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Western Power

  • 1,000 - 50,000 employees

Sahil Khubchandani

I am mainly involved in the short-medium term designs at our zone substations.

What’s your job about?

Western Power operates and maintains the electricity network in the South West of Western Australia. There are many aspects to the business - construction, maintenance, long term planning for future projects, and short-medium term designs for existing projects.

As an Electrical Engineer, I am mainly involved in the short-medium term designs at our zone substations. This could be replacing an obsolete circuit breaker which has reached its end of life, installing a new transformer to cater for load growth, or some wiring modifications within the relay room.

These are referred to as ‘brownfield’ works, which can sometimes be more complicated than if you were designing a substation from ‘scratch’. You have to familiarise yourself with the existing drawings to understand what is going on in the surrounding circuits, and work around these constraints to design the solution for the particular section you are upgrading.

What is your background?

I completed my Bachelor of Science (majoring in Engineering Science) at UWA; and chose to do my electives across the electrical, mechanical and software streams. I enjoyed all displines of engineering, so it was a difficult decision when it came time to specialise, but I chose to complete my Master of Professional Engineering in the electrical stream.

I enjoyed that the electrical subjects were quite technical and challenging. Although you definitely need a strong grasp of circuits and electronics, one thing I learned as my degree progressed was that there were different subdisciplines within electrical engineering – power, robotics, electric machines, communications, automation and control – which allowed me to appreciate that the subjects I was learning also had real world applications to industry.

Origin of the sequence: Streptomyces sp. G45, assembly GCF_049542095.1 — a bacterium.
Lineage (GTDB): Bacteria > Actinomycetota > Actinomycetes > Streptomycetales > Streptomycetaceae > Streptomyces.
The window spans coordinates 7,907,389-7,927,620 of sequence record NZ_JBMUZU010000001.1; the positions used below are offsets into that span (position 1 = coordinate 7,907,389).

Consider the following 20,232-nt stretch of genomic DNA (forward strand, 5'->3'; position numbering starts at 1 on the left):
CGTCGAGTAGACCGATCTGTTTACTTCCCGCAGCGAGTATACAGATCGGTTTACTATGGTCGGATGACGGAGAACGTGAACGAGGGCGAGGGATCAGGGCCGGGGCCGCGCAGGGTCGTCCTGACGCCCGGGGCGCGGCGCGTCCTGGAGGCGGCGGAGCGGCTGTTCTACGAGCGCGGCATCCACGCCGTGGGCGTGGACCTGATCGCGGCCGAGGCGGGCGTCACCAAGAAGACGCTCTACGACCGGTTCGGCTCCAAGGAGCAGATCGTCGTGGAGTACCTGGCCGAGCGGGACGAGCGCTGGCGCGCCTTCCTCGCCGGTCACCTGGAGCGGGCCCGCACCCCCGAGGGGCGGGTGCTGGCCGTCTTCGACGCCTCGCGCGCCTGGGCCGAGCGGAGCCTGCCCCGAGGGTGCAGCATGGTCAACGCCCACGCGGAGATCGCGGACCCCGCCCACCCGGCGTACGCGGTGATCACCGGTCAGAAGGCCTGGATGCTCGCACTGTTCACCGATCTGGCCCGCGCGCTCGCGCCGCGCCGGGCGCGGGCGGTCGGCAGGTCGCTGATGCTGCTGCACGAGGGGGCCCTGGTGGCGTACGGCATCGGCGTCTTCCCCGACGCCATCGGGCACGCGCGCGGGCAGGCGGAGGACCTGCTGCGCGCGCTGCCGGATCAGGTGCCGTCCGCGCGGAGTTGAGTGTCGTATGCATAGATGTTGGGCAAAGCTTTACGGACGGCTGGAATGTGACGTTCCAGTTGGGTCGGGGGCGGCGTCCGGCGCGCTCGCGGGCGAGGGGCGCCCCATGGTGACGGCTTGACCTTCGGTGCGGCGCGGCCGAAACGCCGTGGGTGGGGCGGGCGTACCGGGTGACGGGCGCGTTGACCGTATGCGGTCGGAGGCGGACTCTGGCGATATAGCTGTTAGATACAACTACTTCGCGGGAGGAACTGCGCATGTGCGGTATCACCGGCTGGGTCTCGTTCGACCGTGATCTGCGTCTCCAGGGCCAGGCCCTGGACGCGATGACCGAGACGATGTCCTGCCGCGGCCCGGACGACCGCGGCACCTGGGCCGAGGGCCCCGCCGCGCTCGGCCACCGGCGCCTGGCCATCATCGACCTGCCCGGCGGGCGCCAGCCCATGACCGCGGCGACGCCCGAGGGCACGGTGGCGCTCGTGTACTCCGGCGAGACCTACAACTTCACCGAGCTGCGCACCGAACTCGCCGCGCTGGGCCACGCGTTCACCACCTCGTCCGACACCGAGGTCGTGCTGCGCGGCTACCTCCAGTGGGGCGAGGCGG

Could someone with a different background do your job?

No - you definitely need to have a degree in electrical engineering. The work to complete the high voltage (HV) designs for a power utility is quite technical and specialised.

What is the coolest thing about your job?

Knowing that my designs will be implemented on site gives me a great sense of satisfaction. Sometimes I go out to site to see the construction in action, other times I’m the office and get a phone call if there is a query from the field, and other times the work gets completed smoothly without me needing to hear about it. One way or another, knowing that that my works will come to fruition is very rewarding.

What are the limitations of your job?

Graduates have six monthly rotations, which can come and go very quickly, so I would recommend to reframe your expectations. The main aim is to learn and understand the gist of what your department does, and maybe knock out a couple of mini-projects.

As a graduate I would avoid being ‘half involved’ on the high profile (multi-million dollar) projects, since they span much longer than six months; and instead take on some ‘bread and butter’ projects which will give you a good foundation of the basics, and allow you to take more ownership of the outcome.

3 pieces of advice for yourself when you were a student.

  1. Go to uni for 5 years, not 10 semesters! RETAIN what you learn during the foundation years, and it will pay dividends later during your degree.
  2. Pick broad electives - I am working in a power utility, but actually didn’t pick all my electives in power. By sampling the electives in other sub-displines of electrical, I was able to make an informed decision of where to specialise.
  3. Applying for vacation and graduate work can be very time consuming, however remember that your studies should still take precendence.